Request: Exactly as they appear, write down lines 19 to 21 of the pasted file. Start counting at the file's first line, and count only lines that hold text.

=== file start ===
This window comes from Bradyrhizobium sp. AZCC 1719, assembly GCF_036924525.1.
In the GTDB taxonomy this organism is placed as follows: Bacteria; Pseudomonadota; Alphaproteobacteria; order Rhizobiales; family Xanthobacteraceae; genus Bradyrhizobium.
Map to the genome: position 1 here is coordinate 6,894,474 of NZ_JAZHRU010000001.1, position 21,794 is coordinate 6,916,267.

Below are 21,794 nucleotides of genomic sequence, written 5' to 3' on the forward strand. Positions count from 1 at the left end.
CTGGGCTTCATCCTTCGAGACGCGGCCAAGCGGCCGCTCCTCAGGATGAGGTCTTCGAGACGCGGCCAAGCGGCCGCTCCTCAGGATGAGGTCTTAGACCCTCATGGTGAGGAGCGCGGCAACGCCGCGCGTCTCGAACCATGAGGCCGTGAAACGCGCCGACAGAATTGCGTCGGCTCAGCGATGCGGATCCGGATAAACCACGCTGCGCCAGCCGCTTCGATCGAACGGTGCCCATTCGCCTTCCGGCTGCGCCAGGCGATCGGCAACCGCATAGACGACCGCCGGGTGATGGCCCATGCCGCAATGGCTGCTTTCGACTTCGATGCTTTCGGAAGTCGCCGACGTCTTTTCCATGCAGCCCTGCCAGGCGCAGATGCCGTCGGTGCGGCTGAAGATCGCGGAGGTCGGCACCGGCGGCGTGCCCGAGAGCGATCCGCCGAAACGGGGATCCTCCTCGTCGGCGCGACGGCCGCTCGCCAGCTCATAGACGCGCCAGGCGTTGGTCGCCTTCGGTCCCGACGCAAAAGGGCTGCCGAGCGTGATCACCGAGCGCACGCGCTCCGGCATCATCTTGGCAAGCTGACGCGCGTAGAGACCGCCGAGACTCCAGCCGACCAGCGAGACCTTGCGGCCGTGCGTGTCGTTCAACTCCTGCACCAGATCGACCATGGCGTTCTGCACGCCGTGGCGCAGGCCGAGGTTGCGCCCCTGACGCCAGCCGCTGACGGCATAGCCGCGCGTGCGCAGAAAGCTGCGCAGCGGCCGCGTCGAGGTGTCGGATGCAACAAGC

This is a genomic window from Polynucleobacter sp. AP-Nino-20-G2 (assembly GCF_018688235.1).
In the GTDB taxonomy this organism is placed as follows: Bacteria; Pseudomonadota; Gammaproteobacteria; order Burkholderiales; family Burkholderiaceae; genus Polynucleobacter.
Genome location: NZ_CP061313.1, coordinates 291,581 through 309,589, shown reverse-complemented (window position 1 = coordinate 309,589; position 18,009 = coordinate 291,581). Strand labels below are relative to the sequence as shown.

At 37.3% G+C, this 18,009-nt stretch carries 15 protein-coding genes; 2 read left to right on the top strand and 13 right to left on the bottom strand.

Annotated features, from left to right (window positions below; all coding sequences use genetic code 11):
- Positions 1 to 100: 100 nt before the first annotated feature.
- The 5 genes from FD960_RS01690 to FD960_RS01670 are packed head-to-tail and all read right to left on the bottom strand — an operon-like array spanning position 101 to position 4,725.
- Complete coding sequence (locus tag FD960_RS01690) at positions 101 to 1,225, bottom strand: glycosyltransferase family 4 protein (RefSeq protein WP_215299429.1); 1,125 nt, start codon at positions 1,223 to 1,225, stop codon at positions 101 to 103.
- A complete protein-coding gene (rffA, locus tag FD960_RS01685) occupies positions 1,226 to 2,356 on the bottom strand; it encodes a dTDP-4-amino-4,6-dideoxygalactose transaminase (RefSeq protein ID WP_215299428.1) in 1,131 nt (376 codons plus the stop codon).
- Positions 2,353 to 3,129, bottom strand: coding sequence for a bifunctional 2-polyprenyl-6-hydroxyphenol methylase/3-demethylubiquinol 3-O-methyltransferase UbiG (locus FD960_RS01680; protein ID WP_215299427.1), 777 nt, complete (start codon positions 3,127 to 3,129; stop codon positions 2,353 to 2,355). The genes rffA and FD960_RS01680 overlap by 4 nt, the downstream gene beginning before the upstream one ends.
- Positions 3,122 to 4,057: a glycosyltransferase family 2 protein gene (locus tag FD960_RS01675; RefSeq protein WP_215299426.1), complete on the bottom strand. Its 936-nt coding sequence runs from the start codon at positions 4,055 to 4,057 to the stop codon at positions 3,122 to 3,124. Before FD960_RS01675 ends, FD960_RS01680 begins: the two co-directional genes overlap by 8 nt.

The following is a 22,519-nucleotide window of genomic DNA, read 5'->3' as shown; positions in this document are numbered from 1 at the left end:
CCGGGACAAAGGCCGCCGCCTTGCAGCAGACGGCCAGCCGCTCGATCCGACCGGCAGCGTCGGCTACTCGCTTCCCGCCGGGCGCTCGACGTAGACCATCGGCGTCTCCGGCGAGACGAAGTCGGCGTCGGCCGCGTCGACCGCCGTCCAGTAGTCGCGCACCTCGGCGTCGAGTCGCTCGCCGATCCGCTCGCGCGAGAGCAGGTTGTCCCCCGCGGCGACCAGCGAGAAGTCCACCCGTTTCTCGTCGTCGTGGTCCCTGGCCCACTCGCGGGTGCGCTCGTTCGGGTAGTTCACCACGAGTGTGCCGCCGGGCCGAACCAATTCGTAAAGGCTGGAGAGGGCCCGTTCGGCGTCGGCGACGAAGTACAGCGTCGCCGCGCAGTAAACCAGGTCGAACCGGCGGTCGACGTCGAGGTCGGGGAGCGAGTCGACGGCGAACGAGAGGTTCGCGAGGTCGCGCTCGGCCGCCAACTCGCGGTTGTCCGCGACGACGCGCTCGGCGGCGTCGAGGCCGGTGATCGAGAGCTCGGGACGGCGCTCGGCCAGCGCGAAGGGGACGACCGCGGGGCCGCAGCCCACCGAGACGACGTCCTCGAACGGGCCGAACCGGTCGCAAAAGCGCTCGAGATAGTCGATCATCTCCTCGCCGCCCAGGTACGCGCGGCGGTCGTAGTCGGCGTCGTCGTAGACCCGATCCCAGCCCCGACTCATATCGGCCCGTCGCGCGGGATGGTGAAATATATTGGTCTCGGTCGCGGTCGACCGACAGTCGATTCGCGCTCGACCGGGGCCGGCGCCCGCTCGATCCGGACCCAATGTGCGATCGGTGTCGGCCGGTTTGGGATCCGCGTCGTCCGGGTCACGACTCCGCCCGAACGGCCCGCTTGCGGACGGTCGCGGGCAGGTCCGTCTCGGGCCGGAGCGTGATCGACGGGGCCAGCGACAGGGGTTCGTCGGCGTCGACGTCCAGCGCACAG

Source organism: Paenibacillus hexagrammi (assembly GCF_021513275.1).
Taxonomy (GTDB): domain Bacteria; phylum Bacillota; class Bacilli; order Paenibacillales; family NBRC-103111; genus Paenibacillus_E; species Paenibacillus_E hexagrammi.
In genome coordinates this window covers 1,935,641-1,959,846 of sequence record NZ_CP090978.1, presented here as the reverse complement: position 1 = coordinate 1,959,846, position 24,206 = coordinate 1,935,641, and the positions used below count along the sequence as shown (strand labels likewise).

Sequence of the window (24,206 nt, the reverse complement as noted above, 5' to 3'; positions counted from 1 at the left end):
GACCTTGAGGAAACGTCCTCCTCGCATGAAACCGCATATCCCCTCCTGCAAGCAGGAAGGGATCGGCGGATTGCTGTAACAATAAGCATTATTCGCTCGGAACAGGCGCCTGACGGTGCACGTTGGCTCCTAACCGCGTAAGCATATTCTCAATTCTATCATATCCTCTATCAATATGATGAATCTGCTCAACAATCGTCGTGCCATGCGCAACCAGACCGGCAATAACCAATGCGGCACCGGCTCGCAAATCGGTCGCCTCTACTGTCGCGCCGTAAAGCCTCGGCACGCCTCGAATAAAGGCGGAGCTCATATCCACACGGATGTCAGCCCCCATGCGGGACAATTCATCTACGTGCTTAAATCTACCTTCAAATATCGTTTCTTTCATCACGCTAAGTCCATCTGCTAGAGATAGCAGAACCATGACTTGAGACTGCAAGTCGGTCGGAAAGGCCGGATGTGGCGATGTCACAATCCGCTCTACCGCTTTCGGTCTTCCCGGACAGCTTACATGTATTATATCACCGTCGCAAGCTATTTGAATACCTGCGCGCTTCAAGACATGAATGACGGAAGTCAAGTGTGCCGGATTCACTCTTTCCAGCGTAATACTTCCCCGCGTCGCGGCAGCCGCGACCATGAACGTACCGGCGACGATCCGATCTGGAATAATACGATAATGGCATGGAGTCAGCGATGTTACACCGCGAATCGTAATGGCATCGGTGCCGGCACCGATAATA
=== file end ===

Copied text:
Source organism: Paenibacillus hexagrammi (assembly GCF_021513275.1).
Taxonomy (GTDB): domain Bacteria; phylum Bacillota; class Bacilli; order Paenibacillales; family NBRC-103111; genus Paenibacillus_E; species Paenibacillus_E hexagrammi.
In genome coordinates this window covers 1,935,641-1,959,846 of sequence record NZ_CP090978.1, presented here as the reverse complement: position 1 = coordinate 1,959,846, position 24,206 = coordinate 1,935,641, and the positions used below count along the sequence as shown (strand labels likewise).